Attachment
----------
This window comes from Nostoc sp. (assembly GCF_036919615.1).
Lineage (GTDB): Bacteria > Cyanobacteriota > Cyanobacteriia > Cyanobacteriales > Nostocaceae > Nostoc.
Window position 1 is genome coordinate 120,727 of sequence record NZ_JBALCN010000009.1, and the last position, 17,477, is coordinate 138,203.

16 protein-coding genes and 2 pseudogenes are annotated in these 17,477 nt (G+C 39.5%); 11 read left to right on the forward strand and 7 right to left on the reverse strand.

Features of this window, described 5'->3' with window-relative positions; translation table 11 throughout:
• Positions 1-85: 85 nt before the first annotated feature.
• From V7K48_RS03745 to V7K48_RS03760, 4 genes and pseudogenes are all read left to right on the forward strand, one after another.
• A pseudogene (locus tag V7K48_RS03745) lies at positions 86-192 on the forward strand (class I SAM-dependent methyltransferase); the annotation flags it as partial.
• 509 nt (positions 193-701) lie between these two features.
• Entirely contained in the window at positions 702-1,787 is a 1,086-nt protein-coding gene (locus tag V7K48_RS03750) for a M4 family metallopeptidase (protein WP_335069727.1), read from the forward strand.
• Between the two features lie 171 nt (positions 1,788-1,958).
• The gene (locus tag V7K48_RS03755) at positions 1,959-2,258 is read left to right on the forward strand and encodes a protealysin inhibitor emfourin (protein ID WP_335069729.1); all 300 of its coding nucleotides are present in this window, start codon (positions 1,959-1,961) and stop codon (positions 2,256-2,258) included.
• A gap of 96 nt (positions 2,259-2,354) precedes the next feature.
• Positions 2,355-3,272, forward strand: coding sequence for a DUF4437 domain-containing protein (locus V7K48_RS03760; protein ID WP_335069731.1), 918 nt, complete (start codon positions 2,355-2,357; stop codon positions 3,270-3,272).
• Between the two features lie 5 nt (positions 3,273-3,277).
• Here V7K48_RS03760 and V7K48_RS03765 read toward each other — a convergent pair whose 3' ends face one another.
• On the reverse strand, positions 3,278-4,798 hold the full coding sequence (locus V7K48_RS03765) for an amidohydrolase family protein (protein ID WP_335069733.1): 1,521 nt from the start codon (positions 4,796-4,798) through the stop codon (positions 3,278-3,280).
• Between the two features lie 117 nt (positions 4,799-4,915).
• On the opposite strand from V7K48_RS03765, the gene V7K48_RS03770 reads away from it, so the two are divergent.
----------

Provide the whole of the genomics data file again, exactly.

This window comes from Nostoc sp. (assembly GCF_036919615.1).
Lineage (GTDB): Bacteria > Cyanobacteriota > Cyanobacteriia > Cyanobacteriales > Nostocaceae > Nostoc.
Window position 1 is genome coordinate 120,727 of sequence record NZ_JBALCN010000009.1, and the last position, 17,477, is coordinate 138,203.

16 protein-coding genes and 2 pseudogenes are annotated in these 17,477 nt (G+C 39.5%); 11 read left to right on the forward strand and 7 right to left on the reverse strand.

Features of this window, described 5'->3' with window-relative positions; translation table 11 throughout:
• Positions 1-85: 85 nt before the first annotated feature.
• From V7K48_RS03745 to V7K48_RS03760, 4 genes and pseudogenes are all read left to right on the forward strand, one after another.
• A pseudogene (locus tag V7K48_RS03745) lies at positions 86-192 on the forward strand (class I SAM-dependent methyltransferase); the annotation flags it as partial.
• 509 nt (positions 193-701) lie between these two features.
• Entirely contained in the window at positions 702-1,787 is a 1,086-nt protein-coding gene (locus tag V7K48_RS03750) for a M4 family metallopeptidase (protein WP_335069727.1), read from the forward strand.
• Between the two features lie 171 nt (positions 1,788-1,958).
• The gene (locus tag V7K48_RS03755) at positions 1,959-2,258 is read left to right on the forward strand and encodes a protealysin inhibitor emfourin (protein ID WP_335069729.1); all 300 of its coding nucleotides are present in this window, start codon (positions 1,959-1,961) and stop codon (positions 2,256-2,258) included.
• A gap of 96 nt (positions 2,259-2,354) precedes the next feature.
• Positions 2,355-3,272, forward strand: coding sequence for a DUF4437 domain-containing protein (locus V7K48_RS03760; protein ID WP_335069731.1), 918 nt, complete (start codon positions 2,355-2,357; stop codon positions 3,270-3,272).
• Between the two features lie 5 nt (positions 3,273-3,277).
• Here V7K48_RS03760 and V7K48_RS03765 read toward each other — a convergent pair whose 3' ends face one another.
• On the reverse strand, positions 3,278-4,798 hold the full coding sequence (locus V7K48_RS03765) for an amidohydrolase family protein (protein ID WP_335069733.1): 1,521 nt from the start codon (positions 4,796-4,798) through the stop codon (positions 3,278-3,280).
• Between the two features lie 117 nt (positions 4,799-4,915).
• On the opposite strand from V7K48_RS03765, the gene V7K48_RS03770 reads away from it, so the two are divergent.